What is History for? Johann Gustav Droysen and the Functions of Historiography

New York, USA: Berghahn Books (2014)
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Abstract

A scholar of Hellenistic and Prussian history, Droysen developed a historical theory that at the time was unprecedented in range and depth, and which remains to the present day a valuable key for understanding history as both an idea and a professional practice. Arthur Alfaix Assis interprets Droysen’s theoretical project as an attempt to redefine the function of historiography within the context of a rising criticism of exemplar theories of history, and focuses on Droysen’s claim that the goal underlying historical writing and reading should be the development of the subjective capacity to think historically. In addition, Assis examines the connections and disconnections between Droysen’s theory of historical thinking, his practice of historical thought, and his political activism. Ultimately, Assis not only shows how Droysen helped reinvent the relationship between historical knowledge and human agency, but also traces some of the contradictions and limitations inherent to that project.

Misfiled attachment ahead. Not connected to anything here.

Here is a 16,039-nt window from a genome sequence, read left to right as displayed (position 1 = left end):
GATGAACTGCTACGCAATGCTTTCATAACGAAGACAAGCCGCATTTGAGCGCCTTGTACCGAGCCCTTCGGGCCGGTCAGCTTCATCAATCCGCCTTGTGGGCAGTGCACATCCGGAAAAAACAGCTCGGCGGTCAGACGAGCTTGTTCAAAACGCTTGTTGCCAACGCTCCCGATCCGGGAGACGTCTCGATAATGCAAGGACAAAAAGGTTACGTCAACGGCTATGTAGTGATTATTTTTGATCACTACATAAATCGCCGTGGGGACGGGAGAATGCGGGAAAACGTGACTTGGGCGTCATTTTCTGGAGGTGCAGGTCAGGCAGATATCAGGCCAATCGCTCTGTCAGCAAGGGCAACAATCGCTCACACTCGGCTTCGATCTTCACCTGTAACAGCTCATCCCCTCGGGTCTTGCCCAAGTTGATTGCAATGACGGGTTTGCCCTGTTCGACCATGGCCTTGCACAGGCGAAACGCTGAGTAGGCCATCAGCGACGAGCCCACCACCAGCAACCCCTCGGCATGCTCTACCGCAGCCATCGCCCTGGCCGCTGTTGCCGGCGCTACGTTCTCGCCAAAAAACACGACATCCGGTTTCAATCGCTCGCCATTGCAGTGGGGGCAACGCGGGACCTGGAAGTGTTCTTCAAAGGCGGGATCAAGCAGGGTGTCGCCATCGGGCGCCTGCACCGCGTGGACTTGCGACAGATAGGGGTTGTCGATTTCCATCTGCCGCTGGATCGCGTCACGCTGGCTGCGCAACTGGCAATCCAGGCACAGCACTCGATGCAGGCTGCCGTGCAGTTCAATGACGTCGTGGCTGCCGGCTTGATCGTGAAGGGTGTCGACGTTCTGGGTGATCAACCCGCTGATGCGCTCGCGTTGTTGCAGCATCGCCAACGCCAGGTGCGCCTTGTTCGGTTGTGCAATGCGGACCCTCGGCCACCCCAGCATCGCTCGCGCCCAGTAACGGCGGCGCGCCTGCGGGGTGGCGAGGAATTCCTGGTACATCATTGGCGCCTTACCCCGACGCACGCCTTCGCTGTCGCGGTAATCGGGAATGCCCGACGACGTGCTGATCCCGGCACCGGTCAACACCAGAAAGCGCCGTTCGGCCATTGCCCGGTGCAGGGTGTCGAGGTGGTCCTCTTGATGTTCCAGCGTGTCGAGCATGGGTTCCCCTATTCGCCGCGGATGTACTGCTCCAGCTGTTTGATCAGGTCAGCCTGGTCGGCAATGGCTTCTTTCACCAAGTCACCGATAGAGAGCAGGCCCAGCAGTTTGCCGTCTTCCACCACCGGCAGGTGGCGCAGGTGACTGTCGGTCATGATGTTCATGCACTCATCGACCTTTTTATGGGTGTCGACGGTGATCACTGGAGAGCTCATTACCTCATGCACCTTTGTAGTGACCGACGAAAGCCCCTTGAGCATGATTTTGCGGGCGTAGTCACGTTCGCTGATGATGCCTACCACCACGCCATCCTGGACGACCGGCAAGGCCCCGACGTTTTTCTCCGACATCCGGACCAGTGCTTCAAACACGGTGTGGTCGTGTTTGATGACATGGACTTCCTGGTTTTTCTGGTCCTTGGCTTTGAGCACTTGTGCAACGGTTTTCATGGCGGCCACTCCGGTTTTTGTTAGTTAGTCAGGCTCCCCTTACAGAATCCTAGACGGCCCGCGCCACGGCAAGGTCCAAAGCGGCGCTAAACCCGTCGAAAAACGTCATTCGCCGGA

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Author's Profile

Arthur Alfaix Assis
Universidade de Brasília

References found in this work

Oneself as Another.Paul Ricoeur - 1992 - University of Chicago Press.
Between past and future.Hannah Arendt - 1961 - New York,: Viking Press.
The Poverty of Historicism.Karl R. Popper - 1957 - London,: Routledge.
A history of philosophy.Frederick C. Copleston - 1947 - New York, N.Y.: Image Books.
Time, Narrative, and History.David Carr - 1986 - Bloomington: Indiana University Press.

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